What is hemiplegia?

Quick Answer
Paralysis of one side of the body, usually caused by brain damage.
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Causes and Symptoms

Hemiplegia is paralysis or partial paralysis of one side of the body, typically involving the leg, arm, and trunk. It is caused by damage to or disease of the part of the brain that controls the motor system. The damage may occur prior to birth, during birth, or after birth as a result of an accident, illness, or stroke. The most common cause is a cerebrovascular disease that leads to clotting of the cerebral arteries or bleeding from the diseased arterial wall, eventually producing a stroke. The site most often affected is the internal capsule, where packed nerve fibers descend from the cortex of the brain into the spinal cord.

Immediately after a stroke, the affected body parts are initially limp. In a few days or weeks, the limbs become stiff and spastic. Symptoms of hemiplegia can include paralysis on one side of the body, muscle weakness and spasticity, poor balance, speech difficulties, epileptic seizures, visual field defects, emotional and behavioral problems, and gait problems, including limping and toe drop. Increased energy expenditure results from compensatory adjustments during walking that produce abnormal movements of the body’s center of gravity.

Treatment and Therapy

Treatments for hemiplegia are designed to improve strength and range of motion, increase bodily functions, and reduce or prevent spasticity. Long-term care is very important. Depending on the severity of the disorder, physical therapy, speech therapy, occupational therapy, braces or orthotics, electrical stimulation, drugs, Botox injections, or surgery may be used as corrective procedures. Acupuncture and electroacupuncture procedures may be promising treatments for hemiplegia. Children who suffer from hemiplegia may also receive special educational services to help improve specific learning difficulties caused by the disorder. Affected children should involve the weaker side of the body in everyday activities so that they become as two-sided as possible.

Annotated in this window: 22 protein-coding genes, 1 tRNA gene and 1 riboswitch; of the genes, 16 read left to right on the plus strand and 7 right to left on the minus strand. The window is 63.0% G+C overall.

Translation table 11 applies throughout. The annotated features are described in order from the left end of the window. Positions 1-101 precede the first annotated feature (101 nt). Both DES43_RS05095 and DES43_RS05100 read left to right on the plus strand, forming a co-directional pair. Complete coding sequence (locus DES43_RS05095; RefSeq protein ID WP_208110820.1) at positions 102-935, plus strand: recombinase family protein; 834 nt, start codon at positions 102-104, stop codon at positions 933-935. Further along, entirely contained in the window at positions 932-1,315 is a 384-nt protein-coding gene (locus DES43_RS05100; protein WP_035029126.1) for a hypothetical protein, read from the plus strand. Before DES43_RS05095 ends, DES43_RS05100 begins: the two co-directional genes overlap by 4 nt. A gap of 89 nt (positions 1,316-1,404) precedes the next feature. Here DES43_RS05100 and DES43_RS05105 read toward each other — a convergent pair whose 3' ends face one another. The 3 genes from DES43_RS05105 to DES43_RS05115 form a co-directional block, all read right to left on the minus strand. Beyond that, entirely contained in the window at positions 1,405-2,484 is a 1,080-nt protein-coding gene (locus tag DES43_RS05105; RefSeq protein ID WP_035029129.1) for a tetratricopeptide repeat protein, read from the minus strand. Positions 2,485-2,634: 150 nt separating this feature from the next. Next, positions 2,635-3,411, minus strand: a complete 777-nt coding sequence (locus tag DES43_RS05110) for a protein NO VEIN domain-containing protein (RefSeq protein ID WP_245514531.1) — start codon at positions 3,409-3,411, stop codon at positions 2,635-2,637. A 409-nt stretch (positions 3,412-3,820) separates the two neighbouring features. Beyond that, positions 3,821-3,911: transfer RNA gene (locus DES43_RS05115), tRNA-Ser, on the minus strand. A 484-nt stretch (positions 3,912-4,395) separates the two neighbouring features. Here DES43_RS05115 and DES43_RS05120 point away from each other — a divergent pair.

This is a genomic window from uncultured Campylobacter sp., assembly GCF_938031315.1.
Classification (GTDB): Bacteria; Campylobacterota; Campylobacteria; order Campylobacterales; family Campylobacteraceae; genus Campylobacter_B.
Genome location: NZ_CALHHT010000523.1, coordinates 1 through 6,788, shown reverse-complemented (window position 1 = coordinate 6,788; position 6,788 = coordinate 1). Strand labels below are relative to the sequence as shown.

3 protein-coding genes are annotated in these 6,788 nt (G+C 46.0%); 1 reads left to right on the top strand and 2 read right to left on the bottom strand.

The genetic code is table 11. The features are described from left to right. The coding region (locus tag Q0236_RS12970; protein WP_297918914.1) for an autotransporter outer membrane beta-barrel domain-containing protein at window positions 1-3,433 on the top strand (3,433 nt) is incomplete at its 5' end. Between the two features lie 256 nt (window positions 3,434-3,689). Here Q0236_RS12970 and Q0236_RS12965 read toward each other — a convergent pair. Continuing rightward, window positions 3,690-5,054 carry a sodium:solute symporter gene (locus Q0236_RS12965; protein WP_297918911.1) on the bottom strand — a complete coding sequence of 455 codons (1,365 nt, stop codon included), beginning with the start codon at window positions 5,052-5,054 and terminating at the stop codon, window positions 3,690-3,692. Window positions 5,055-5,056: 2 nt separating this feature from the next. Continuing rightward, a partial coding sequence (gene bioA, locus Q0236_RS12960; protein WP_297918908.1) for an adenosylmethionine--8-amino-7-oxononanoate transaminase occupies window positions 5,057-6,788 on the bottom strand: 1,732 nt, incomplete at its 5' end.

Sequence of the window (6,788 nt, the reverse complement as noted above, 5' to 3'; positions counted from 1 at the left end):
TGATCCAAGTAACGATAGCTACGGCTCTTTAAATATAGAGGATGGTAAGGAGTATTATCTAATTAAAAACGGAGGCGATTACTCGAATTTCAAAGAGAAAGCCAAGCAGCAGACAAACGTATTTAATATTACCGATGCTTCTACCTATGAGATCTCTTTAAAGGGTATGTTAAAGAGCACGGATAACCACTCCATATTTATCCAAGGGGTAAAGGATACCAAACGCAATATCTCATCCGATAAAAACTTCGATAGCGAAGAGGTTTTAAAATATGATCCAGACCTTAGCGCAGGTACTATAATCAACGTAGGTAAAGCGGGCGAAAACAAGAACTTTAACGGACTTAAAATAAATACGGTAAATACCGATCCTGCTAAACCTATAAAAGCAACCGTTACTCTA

Perspective and Prospects

The side of the body affected by hemiplegia depends on which side of the brain has been damaged. The left side of the brain controls the right side of the body, while the right side of the brain controls the left side of the body. Depending on which side of the body is affected, the disease is often referred to as right hemiplegia or left hemiplegia.

Childhood hemiplegia affects up to one child per one thousand. An associated rare neurological disorder, alternating hemiplegia of childhood (AHC), produces periodic transient attacks of hemiplegia that affect one side of the body or the other. An attack of AHC may last from a few minutes up to days. The attacks may alternate from one side of the body to the other. The symptoms are usually relieved with bed rest and proper sleep.

Bibliography

Bobath, Berta. Adult Hemiplegia: Evaluation and Treatment. 3d ed. London: Butterworth/Heinemann, 1998.

Davies, Patricia M. Steps to Follow: The Comprehensive Treatment of Patients with Hemiplegia. 2d ed. New York: Springer, 2004.

"Hemiplegia." Children's Hemiplegia and Stroke Association, 2013.

"Hemiplegia." Christopher and Dana Reeve Foundation, 2011.

Neville, Brian, and Robert Goodman, eds. Congenital Hemiplegia. London: MacKeith, 2001.

"NINDS Alternating Hemiplegia Page." National Institute of Neurological Disorders and Stroke, September 16, 2011.

Spivack, Barney S., ed. Evaluation and Management of Gait Disorders. New York: Marcel Dekker, 1995.